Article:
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Showing posts with the label anastasia osei-kuffour

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The male gaze: Turning the screw

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It's been a while since trips to the theatre. I've been busy. But it's nice to see that it's the creative process that is at the heart of Kevin Kelly's Turning the Screw. And what gives rise to it. It's a dramatisation of the creative process leading up to composer Benjamin Britten's premiere of his opera, The Turning of the Screw. With deadlines approaching, Britten seems stuck over melodies and unsure about completing the piece for its summer premiere. But the selection of twelve-year-old choirboy David Hemmings in the leading role of Miles within the opera is the spark that motivates him to complete the piece. And his presence may stir other feelings, too. It's currently playing at the Kings Head Theatre .  Britten's fascination with young boys has been the subject of a detailed book, Britten's Children. The book suggests that Britten saw himself as a young boy of 13. It's almost as if he saw himself as Peter Pan, albeit if Peter Pan was a

Hostile environments: On The Ropes @ParkTheatre

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On the Ropes, currently playing at Park Theatre , tells the real-life story of Vernon Vanriel. The show tells his story over twelve rounds, using the boxing ring as a metaphor. It's a compelling and emotional story of a life interrupted by the Windrush scandal using narration, songs and drama. Perhaps a few trims and a cast in fit and fighting form (without colds, flu or covid) could be a knockout. Vernon Vanriel's story is about a man who, against all odds, never gives up. Despite the obstacles his way, including ones from his demons. From a trainee electrician to the number two lightweight boxing champion in the UK, he had to deal with crooked promoters and a rigged boxing competition. He never got the opportunity to claim the number one title, and soon, drugs and mental health meant he would lose everything. But he would next find himself up against an even more formidable opponent, the institutionally racist policies of the British government. These policies led to him beco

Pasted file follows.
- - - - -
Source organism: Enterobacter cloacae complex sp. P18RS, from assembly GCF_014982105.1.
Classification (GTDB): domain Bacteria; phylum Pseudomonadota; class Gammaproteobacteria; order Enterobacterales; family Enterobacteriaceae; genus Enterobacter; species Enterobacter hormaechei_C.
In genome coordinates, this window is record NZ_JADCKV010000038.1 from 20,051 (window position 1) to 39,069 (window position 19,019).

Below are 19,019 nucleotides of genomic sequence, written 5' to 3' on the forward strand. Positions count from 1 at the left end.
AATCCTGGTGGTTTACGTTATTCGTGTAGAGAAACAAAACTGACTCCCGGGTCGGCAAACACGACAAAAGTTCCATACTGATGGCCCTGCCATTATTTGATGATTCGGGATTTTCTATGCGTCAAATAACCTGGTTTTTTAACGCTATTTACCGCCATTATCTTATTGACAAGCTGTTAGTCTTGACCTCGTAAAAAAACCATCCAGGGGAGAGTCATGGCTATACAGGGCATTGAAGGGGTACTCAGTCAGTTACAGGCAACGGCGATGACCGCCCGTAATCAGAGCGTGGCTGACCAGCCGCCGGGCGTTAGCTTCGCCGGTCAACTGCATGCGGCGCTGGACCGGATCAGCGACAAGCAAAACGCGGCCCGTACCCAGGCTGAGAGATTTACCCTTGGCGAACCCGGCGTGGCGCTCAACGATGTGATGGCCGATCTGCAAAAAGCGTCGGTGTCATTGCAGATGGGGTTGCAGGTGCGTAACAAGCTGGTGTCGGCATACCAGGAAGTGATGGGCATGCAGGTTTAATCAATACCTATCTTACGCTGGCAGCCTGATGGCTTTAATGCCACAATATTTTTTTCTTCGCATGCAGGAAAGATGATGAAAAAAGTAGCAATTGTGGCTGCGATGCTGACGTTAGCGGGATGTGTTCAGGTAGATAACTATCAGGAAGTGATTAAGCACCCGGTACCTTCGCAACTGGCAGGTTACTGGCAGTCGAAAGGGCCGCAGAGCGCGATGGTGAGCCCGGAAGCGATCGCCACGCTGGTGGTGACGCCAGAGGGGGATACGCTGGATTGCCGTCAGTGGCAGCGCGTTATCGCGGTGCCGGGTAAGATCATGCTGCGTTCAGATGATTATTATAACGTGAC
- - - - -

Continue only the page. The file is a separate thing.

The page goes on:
Life goes on: Footprints On The Moon @Finborough

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  There's no place like home. Except when everyone around you wants to leave you and someone has scrawled your phone number on a wall of a dodgy bar. These are all important revelations in Footprints On The Moon. Canadian playwright Maureen Hunter's story of life in a small town is having its European premiere at the Finborough Theatre .  With its well-defined characters it's a fascinating insight into small-town Canadian life. It opens with Joanie ( Anne Adams ) sweating in a dress waiting at the station for her daughter to arrive back home. But even after writing a prize-winning essay about how fabulous life is in her small town things aren't quite what they seem. What becomes clear is that Joanie doesn't want anything to change and as her daughter grows up and wants to leave her world starts to fall apart. I Sharing the abstract set with Jam (with is running alongside this production) makes the audience have to work hard to believe that we're